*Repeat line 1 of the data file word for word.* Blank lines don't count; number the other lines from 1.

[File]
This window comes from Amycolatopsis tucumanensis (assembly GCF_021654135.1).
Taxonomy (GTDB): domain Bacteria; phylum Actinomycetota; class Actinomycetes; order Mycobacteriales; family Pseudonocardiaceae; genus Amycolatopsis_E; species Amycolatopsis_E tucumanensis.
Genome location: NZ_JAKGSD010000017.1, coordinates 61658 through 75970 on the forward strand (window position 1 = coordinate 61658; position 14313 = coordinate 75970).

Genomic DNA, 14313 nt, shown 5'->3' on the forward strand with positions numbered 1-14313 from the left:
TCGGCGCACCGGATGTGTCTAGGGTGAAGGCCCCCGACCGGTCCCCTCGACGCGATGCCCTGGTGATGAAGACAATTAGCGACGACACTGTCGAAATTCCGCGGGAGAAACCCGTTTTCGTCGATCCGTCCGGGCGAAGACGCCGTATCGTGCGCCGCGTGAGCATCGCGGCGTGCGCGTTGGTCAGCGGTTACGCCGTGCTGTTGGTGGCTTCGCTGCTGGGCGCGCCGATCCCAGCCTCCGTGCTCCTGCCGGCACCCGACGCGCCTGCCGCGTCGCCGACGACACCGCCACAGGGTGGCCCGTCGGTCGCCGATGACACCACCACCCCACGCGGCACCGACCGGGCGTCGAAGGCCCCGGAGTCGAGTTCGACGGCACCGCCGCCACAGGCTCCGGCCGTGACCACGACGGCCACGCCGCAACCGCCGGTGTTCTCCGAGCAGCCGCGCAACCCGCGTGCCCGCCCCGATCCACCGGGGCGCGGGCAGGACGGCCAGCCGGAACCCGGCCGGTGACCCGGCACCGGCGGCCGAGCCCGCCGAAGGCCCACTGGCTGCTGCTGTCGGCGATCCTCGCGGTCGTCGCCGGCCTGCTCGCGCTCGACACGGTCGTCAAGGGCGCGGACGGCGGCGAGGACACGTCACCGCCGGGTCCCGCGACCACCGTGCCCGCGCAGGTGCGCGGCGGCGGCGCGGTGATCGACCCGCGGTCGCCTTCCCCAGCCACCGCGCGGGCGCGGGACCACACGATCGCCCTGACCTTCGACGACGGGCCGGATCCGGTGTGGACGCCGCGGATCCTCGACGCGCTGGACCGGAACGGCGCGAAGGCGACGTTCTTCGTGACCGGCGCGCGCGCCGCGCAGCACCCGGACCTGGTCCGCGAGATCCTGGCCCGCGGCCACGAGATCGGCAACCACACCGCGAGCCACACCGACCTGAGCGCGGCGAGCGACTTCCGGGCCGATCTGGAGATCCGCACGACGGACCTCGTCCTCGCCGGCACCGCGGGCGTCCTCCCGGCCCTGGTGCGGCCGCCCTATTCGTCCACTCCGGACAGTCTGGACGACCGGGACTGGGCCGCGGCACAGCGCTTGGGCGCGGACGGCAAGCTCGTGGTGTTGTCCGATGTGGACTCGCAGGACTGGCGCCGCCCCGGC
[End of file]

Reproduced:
This window comes from Amycolatopsis tucumanensis (assembly GCF_021654135.1).